There's a question at the end of this post!
I’m at the Midwest Educational Technology Conference (METC) in St. Charles, Missouri, just across the river from St. Louis. There’ll be a bunch of my old friends here, including Steve Dembo, Rem Jackson (Wednesday Keynote), Michael Butler, Gail Lovely, and I ran into David Jakes outside the elevator as I arrived at the hotel yesterday. We talked a bit, as the Superbowl was starting, about social networks and what we were doing at NECC this year, and then I returned to my room to finish preparing for today’s workshop.
Social Networks seem to be on a lot of our minds these days. A session on the subject (moderated by Glenn Moses), at the Educon in Philadelphia last weekend was a big draw. It’s a subject that has no conclusions at this point, and I readily admit to not understanding the concept fully, at least in a way that would be helpful to anyone else. I understand my social network. I shape it, seed it, cultivate it, and glean nourishment from it. But it’s not the same as the one that Jakes has shaped or the ones that Steve Hargadon or Sheryl Nussbaum-Beach are growing.
What I would love to see is that we give up on trying to integrate social networks into our classrooms. I’m not really sure that we can invent a social network and then expect kids to embrace it as a comfortable working platform that Facebook, MySpace, and Beebo have become. I could be wrong, so I’m not suggesting that we do not try. But what I wish is that we could simply let them make it, outside of our classrooms. Let them be responsible. Let them bring into the classroom those elements that help them do our work, and continue to shape, mix, and remix their networks for their own reasons. This too may not be possible, but I think that it would get, more directly, at what we should be focused on right now, and that’s the work of learning.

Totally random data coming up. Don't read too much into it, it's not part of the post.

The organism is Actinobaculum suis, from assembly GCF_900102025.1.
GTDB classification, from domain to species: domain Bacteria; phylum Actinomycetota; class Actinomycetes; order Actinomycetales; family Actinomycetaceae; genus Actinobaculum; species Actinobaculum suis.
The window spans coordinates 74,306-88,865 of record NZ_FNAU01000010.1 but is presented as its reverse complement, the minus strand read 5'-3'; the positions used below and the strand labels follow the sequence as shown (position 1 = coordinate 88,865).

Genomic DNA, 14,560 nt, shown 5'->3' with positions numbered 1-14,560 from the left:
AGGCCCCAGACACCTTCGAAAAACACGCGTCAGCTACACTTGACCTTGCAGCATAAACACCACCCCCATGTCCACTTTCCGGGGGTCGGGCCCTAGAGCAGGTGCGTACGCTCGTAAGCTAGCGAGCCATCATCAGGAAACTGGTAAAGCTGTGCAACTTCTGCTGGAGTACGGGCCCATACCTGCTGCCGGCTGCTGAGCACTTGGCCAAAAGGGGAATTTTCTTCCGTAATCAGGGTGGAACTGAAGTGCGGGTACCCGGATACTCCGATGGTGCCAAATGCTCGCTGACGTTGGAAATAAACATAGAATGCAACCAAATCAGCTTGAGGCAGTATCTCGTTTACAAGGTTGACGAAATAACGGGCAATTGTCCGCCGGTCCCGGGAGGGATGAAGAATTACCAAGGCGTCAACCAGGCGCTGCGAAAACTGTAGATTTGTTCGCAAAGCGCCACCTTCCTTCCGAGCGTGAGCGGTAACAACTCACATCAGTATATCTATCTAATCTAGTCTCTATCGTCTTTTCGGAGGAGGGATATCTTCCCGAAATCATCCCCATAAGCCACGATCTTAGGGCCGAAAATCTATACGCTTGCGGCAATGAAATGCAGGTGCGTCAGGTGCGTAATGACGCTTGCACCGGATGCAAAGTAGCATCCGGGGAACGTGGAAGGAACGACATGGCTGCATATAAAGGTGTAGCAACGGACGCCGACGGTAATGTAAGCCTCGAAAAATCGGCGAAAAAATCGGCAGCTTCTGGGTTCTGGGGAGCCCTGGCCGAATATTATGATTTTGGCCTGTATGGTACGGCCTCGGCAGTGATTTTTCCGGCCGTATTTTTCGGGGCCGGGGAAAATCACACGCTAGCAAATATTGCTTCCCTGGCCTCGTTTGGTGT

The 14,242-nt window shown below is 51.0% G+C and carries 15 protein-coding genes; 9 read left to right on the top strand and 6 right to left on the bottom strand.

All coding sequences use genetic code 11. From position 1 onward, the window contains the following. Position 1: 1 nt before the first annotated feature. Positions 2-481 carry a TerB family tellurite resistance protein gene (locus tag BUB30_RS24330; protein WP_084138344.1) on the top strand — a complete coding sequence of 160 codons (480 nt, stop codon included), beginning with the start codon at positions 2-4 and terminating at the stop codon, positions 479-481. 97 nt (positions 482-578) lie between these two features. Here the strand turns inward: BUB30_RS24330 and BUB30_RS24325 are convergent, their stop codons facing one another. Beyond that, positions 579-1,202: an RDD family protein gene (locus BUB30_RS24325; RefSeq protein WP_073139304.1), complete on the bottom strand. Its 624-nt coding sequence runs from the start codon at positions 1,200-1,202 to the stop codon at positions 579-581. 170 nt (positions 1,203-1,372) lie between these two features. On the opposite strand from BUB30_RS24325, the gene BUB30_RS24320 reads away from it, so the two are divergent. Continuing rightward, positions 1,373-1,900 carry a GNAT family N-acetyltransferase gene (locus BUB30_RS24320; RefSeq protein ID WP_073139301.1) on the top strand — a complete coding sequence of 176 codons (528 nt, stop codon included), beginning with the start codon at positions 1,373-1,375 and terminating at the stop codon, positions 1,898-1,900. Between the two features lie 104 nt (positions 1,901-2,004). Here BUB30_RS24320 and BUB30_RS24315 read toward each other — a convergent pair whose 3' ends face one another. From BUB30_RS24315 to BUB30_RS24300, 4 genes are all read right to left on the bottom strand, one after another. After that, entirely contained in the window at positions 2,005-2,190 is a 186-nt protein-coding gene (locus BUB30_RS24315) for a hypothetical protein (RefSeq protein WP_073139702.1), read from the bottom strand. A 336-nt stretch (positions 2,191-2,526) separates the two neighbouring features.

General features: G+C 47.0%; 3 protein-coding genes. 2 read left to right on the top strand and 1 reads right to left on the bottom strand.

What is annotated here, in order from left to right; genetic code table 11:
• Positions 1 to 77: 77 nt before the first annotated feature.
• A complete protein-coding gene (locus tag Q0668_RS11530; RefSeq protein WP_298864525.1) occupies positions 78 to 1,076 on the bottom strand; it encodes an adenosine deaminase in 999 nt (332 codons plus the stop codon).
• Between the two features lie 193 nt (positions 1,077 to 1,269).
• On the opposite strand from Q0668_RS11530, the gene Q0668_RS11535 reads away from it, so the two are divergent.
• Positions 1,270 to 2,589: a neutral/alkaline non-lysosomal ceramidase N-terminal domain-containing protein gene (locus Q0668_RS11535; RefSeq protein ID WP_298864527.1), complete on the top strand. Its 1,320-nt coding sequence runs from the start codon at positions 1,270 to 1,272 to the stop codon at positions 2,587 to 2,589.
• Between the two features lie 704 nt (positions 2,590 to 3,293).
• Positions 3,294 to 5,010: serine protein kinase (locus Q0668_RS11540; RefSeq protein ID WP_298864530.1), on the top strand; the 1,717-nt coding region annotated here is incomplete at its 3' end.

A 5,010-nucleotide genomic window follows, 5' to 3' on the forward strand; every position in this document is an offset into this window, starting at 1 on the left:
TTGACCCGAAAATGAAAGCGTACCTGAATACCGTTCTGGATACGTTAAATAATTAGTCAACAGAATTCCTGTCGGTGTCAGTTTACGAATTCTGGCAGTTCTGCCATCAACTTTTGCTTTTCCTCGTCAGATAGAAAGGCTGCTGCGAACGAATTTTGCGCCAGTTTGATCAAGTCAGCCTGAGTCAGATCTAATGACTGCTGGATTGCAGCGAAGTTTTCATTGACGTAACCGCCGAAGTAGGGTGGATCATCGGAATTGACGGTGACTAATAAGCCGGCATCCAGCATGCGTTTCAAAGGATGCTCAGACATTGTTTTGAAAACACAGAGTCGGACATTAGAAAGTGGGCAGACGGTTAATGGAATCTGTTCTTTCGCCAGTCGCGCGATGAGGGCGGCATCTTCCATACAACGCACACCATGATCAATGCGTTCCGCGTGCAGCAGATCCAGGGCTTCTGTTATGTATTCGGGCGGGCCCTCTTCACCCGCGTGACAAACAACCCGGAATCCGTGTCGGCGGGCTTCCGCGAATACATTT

I’ve said before that I do not visit the Science Leadership Academy to see technology. You won’t. What you see is a different kind of learning at work. The assignments are not, read this chapter, answer the questions at the end, and come in prepared to discuss the questions. The work you see there is not so much about answering questions as it is about finding positions and developing arguments that support that position.
It seems to me that learning today and most certainly in our children’s futures, is not so much about memorizing as it is about exploring, experimenting, conversing, discovering, and constructing knowledge — with some memorizing required.
OK, so lets assume that I’m wrong and we can’t leave the networking platform up to the kids and we can build one. I would hope that it’s a build your own, with components that can be attached anywhere at any time, by both teachers and students, and perhaps even outside observers. Let’s say that we start with a basic profile building element and a way to connect with others through groups or such.
What components do you think should be available for adding?
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